Business News

Sava Boss Says Banks Partly Responsible for Merkur's Problems

Ljubljana, 25 September (STA) - Janez Bohoric, the boss of conglomerate Sava, commented on the problems of Slovenia's largest hardware retailer Merkur, which affected this year's Sava business results, in an interview with Saturday's supplement of daily Delo. Banks which have transfered EUR 200m in loans from Merfin to Merkur carry part of the blame, he said.

He was referring to loans of the majority shareholder of Merkur and the vehicle used by Merkur's former managers who had carried out a management buyout in 2007.

Sava was not involved in the buyout, he reiterated. He said the company had started to cooperate with Merkur's former CEO Bine Kordez in 2006, when it had sold its subsidiary Sava Trade to Merkur in exchange for a 20% stake in Merkur worth EUR 40m.

When Merkur's managers were preparing grounds for the buyout, they invited Sava to participate in a consortium. Sava agreed, but demanded a deal allowing it to cash within a year the shares at the same price it got them plus interests. The deal would have brought Sava EUR 74m in profit, Bohoric is convinced.

But the crisis changed all that, and the so called anti-tycoon law passed at the time prevented Merfin to extend its loans taken for the management buyout. "When banks realised that Merfin's takeover of Merkur was getting complicated, they demanded from Merfin's and Merkur's managements to transfer some EUR 200m from Merfin to Merkur, which was the beginning of Merkur's problems."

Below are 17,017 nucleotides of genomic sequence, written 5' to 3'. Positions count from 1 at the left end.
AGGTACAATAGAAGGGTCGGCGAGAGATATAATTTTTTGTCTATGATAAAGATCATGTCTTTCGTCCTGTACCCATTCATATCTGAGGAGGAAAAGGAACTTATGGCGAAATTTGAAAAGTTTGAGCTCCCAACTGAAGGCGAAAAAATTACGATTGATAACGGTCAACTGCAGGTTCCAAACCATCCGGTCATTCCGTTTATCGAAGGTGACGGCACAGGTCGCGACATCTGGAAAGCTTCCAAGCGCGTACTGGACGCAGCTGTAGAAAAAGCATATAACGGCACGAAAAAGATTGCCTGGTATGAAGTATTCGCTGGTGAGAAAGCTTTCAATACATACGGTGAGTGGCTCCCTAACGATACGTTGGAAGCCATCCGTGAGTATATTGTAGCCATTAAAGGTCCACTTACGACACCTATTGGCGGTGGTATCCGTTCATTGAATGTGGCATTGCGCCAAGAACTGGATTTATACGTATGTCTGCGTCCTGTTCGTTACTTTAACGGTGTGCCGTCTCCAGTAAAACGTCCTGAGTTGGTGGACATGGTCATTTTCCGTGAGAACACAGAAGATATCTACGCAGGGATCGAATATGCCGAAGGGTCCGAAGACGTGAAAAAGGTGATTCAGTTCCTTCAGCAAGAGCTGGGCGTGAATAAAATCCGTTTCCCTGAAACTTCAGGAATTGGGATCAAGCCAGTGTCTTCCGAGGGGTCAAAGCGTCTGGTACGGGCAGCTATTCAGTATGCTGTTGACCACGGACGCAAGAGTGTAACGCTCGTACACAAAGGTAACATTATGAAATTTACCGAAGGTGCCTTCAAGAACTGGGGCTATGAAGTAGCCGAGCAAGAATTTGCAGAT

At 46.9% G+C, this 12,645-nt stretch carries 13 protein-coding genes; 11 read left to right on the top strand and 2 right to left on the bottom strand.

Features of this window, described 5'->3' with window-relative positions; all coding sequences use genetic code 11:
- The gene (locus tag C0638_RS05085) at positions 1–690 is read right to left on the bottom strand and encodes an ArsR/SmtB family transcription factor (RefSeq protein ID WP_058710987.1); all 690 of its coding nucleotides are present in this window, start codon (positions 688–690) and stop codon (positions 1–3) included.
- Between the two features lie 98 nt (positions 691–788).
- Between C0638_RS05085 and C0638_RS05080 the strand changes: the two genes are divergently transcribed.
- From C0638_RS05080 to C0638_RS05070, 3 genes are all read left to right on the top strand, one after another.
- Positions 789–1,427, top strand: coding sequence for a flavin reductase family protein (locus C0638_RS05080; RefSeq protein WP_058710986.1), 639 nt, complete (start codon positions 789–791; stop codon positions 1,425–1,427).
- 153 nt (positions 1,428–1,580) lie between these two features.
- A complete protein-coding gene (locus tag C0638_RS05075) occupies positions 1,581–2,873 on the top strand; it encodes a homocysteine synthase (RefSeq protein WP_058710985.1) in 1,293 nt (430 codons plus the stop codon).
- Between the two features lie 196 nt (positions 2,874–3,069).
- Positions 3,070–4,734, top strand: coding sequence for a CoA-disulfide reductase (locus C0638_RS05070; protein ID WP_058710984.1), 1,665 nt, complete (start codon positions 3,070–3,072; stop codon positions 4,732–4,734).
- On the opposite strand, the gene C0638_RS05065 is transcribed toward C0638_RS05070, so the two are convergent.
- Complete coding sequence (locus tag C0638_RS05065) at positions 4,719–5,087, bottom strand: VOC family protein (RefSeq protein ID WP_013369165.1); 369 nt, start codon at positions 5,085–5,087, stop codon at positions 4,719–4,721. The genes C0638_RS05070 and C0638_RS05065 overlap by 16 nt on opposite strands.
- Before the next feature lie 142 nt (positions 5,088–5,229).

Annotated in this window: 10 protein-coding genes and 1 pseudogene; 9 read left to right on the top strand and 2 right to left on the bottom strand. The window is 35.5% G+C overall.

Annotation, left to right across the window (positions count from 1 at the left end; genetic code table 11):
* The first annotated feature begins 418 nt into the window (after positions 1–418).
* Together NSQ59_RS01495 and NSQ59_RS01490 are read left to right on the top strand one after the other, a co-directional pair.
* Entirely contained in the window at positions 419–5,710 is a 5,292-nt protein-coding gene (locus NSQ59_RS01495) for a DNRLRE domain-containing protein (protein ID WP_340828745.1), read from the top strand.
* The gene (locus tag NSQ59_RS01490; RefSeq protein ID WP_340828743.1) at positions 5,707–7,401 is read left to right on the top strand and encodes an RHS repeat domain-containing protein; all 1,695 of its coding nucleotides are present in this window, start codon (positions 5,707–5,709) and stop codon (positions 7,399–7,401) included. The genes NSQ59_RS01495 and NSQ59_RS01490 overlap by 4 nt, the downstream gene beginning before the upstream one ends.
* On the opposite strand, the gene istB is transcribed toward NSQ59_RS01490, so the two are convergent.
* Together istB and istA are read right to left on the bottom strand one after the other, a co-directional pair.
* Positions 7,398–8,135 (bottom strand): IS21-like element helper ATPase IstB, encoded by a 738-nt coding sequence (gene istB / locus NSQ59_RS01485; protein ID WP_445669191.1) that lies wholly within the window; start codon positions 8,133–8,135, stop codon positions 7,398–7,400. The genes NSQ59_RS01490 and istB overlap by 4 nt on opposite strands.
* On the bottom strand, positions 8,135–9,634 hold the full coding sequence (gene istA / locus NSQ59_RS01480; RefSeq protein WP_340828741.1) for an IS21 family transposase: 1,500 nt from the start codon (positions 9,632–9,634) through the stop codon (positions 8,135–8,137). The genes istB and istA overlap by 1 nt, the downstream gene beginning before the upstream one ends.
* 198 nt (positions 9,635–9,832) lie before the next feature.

Bohoric believes banks should admit their share of the responsibility for the existing situation. The transfer of the loans lowered Merkur's capital, hampered its business activities and indirectly decreased the value of its shares, which also affected Sava, he explained for Sobotna priloga.

He believes Merkur needs immediate action. Sava is ready to give up its stake in Merkur if its creditors decide so, Bohoric said, expressing hope that this would not happen and that Merkur would get back on its feet.

Sava, a conglomerate focusing on rubber production, tourism and real estate, which celebrates its 90th anniversary this year, is worth some EUR 850m today. "About a half of this, some EUR 450m are financial investments, EUR 280m is land, real estate and equipment, while the remaining EUR 120m of short-term investments are reserves and claims."

Bohoric said that even with the current problems Merkur is going through, the value of Sava's shares in the company stays at about EUR 40m.

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